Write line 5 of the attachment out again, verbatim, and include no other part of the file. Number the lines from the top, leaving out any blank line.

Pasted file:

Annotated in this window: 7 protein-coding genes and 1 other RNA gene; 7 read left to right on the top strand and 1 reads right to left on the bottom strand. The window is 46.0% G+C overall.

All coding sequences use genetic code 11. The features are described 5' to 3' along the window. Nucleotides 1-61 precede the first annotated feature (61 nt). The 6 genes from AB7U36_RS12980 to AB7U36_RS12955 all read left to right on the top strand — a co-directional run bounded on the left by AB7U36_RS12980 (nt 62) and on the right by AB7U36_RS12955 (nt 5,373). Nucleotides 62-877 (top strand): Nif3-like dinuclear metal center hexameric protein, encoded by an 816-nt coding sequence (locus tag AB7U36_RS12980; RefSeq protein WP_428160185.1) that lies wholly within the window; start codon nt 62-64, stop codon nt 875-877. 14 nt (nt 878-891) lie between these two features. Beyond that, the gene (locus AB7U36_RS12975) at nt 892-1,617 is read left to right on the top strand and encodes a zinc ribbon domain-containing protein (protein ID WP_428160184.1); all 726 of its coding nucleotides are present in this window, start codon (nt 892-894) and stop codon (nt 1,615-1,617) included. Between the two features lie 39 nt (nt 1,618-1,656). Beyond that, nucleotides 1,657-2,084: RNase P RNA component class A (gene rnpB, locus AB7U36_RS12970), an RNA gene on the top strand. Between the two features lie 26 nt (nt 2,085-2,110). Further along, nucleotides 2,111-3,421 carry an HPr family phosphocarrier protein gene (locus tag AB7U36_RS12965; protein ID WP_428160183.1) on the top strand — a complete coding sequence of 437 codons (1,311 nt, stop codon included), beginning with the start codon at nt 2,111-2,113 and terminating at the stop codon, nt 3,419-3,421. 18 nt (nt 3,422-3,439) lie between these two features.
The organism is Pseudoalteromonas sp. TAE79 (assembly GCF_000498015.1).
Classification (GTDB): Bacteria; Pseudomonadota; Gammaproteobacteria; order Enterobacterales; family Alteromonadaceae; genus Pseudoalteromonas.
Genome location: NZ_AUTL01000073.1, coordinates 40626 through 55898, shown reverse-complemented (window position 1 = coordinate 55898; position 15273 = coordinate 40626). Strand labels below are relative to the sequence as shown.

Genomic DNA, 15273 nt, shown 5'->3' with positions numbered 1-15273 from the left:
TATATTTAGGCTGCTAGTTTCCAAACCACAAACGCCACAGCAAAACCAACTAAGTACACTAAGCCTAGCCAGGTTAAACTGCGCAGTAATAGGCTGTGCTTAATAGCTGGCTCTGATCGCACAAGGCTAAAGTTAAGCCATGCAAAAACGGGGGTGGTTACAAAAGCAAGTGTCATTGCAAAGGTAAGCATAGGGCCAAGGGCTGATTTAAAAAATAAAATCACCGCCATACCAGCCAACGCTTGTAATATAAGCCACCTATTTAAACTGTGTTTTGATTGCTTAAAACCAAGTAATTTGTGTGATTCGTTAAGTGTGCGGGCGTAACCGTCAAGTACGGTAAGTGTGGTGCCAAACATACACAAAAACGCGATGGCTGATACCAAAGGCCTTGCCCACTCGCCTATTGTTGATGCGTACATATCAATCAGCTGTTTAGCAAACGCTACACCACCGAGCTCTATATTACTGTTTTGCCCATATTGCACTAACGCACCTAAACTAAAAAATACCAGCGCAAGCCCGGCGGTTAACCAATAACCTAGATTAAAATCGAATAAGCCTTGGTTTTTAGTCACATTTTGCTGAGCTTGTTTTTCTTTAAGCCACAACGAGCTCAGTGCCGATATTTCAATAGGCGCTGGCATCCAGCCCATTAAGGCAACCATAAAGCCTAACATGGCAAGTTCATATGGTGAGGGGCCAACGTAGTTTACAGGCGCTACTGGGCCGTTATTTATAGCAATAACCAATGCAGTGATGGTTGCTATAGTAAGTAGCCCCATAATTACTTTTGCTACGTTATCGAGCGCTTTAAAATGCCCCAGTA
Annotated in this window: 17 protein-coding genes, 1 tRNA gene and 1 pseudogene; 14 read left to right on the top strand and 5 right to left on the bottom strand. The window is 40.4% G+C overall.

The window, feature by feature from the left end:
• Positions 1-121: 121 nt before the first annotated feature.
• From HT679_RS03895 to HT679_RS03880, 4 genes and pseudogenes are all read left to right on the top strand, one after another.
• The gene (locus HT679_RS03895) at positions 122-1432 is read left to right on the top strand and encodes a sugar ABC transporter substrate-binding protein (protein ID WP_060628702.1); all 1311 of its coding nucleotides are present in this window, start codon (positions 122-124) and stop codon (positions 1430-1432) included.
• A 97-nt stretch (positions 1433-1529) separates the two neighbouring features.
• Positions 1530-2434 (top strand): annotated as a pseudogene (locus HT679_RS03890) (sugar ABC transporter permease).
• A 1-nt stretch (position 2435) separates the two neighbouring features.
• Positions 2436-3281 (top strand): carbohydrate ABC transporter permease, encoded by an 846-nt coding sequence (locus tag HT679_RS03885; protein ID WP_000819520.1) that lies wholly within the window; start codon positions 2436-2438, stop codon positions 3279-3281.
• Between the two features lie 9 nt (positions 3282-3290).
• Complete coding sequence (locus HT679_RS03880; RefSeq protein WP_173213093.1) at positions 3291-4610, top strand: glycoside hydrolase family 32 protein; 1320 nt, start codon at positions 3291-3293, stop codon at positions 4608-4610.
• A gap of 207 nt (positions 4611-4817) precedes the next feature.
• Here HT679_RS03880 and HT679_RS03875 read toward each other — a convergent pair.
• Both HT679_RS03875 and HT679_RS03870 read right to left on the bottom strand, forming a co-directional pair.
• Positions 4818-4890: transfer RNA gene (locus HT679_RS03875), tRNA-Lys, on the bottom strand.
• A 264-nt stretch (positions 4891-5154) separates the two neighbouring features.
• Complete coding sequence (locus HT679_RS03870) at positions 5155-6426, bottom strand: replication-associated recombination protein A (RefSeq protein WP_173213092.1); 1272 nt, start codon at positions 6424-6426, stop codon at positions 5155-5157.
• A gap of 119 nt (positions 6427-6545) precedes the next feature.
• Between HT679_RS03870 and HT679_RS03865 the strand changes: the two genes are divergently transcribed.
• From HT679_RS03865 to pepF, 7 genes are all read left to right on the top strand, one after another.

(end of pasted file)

Genome location: NZ_AUTL01000073.1, coordinates 40626 through 55898, shown reverse-complemented (window position 1 = coordinate 55898; position 15273 = coordinate 40626). Strand labels below are relative to the sequence as shown.